The access to the players was a lot easier than Formula One drivers, they are more open, they are individuals, not part of a wider team with huge PR teams. It’s harder to track but once you get it right, the access is easier. 


How did you arrange the crews?
We felt it was really important that the players needed to feel comfortable with who was filming. We assigned certain shooting directors with certain players and they would stick with that player for the whole time, at least we tried to do it that way. They built that trust and that relationship. It was fantastic, it made a real difference, especially when you’re going into a Slam or a difficult situation, they were able to build that trust. 

How many people are involved in a shoot on-site?
There’s usually about 20 people on-site on our total team, sometimes a bit more. Let’s say if we are following Frances [Tiafoe], you always have a shooting director, sound, an assistant producer. Behind the scenes you’ll have a showrunner, executive producers, series producer, series director, line producer, production manager, you’ll have a whole back office of people actually running the engine.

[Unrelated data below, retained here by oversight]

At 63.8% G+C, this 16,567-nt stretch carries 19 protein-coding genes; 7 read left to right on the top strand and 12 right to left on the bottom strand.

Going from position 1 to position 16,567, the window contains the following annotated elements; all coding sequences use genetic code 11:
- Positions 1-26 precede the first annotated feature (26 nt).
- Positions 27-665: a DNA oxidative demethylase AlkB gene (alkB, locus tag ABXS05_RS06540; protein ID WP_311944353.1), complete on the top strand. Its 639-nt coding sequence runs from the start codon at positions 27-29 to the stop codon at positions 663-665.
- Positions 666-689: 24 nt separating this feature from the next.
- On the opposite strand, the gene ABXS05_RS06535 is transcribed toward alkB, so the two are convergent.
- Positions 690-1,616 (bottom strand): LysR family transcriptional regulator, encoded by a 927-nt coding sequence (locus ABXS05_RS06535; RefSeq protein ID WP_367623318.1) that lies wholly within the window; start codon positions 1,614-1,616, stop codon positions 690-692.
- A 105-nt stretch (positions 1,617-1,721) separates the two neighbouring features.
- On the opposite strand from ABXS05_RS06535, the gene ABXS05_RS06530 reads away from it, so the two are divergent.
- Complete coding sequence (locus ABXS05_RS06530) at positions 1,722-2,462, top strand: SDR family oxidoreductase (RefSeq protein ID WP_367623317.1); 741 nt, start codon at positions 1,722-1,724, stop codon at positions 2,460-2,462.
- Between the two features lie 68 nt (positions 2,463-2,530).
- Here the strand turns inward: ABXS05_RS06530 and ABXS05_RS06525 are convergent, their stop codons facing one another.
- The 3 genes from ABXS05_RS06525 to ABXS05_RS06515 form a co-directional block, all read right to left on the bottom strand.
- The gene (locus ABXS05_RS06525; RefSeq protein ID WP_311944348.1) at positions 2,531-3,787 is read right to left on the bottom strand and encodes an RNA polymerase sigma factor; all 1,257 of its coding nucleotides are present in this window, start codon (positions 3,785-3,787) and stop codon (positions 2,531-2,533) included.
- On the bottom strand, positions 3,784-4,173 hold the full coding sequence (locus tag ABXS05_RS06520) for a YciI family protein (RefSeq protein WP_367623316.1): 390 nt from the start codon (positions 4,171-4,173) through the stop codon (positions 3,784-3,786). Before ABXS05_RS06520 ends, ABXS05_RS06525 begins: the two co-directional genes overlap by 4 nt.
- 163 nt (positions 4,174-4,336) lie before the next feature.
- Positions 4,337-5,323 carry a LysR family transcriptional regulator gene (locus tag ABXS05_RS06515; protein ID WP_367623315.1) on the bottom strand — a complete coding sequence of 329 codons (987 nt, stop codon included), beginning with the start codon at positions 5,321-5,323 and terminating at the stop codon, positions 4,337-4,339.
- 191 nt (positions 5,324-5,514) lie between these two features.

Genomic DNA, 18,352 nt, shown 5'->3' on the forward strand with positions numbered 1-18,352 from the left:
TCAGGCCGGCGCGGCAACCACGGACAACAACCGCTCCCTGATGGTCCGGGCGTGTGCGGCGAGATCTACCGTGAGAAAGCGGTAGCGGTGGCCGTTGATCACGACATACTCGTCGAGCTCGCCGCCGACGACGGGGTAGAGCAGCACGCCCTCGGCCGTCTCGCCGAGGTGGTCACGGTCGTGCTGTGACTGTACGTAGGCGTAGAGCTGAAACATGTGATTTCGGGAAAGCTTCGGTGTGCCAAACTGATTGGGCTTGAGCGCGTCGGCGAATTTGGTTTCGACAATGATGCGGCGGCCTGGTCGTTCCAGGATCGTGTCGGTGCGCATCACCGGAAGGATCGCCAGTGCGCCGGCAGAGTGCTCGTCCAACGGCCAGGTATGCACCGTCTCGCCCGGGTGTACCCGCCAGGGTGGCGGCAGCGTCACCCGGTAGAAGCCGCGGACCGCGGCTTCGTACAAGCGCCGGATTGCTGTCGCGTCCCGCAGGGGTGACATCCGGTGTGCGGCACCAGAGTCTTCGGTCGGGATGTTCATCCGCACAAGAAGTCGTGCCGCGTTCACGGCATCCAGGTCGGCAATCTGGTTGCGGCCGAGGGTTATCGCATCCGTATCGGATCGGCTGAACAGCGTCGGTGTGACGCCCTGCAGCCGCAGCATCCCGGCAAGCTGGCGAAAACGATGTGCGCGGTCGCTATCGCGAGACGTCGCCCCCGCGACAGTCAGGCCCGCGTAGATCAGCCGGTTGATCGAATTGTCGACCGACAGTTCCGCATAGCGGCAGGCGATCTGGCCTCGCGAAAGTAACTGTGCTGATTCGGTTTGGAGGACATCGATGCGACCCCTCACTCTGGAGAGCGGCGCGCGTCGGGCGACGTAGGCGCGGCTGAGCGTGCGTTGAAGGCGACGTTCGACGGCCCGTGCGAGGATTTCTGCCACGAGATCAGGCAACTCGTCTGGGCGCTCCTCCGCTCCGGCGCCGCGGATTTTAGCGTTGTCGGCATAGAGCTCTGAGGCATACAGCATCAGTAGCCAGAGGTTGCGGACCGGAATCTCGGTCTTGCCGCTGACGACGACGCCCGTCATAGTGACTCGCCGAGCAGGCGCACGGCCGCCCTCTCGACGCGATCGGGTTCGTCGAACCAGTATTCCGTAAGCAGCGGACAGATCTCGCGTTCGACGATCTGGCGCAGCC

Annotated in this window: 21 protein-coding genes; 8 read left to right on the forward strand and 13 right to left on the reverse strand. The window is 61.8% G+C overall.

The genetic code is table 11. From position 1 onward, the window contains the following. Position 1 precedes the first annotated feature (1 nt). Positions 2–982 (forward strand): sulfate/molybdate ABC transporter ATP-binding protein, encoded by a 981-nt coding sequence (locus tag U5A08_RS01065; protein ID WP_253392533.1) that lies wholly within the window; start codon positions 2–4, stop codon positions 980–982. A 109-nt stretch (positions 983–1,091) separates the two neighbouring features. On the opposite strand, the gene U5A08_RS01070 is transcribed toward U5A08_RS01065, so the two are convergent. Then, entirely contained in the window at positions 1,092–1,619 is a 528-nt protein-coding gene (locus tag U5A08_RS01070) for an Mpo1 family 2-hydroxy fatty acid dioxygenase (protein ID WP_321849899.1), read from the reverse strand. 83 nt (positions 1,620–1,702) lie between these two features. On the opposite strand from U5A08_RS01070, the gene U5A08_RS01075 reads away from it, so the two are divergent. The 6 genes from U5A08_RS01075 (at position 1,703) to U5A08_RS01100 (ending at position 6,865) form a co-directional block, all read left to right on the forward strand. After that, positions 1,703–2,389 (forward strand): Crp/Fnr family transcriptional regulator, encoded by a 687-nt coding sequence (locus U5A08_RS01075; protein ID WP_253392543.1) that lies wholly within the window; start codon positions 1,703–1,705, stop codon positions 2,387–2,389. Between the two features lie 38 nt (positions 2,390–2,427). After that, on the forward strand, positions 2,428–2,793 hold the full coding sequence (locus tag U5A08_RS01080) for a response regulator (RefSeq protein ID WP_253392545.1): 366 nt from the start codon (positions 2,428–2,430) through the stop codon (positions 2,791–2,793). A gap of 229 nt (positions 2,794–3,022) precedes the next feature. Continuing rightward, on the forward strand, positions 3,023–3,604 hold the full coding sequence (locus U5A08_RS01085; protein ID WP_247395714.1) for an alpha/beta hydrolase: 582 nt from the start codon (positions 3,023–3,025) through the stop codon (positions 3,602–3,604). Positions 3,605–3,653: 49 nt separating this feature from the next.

How do you figure out what moments to use and what moments not to use?
We sit down with the team early on as the narratives start to present themselves, and write down what we have to work with, which of the players are popping? Like at Indian Wells, Taylor Fritz won the tournament and we asked, ‘Where’s that going to go from here? What can we do with that storyline?’ You just start to look at your lines of narrative, in isolation and how they co-exist. 

We’ve obviously finished filming now but we have to finish the next five episodes. You want to pay off storylines and see where it organically goes. It’s a very unscientific process, it’s an emotional process where you see how these characters develop. It’s an embarrassment of riches, so many great stories. You get really invested in these characters. These tennis players don’t know me from a bar of soap, but I’m all in on these players now. You get very attached to people even though it’s a filming process. It’s challenging, there’s no doubt about it, but it’s an enjoyable process.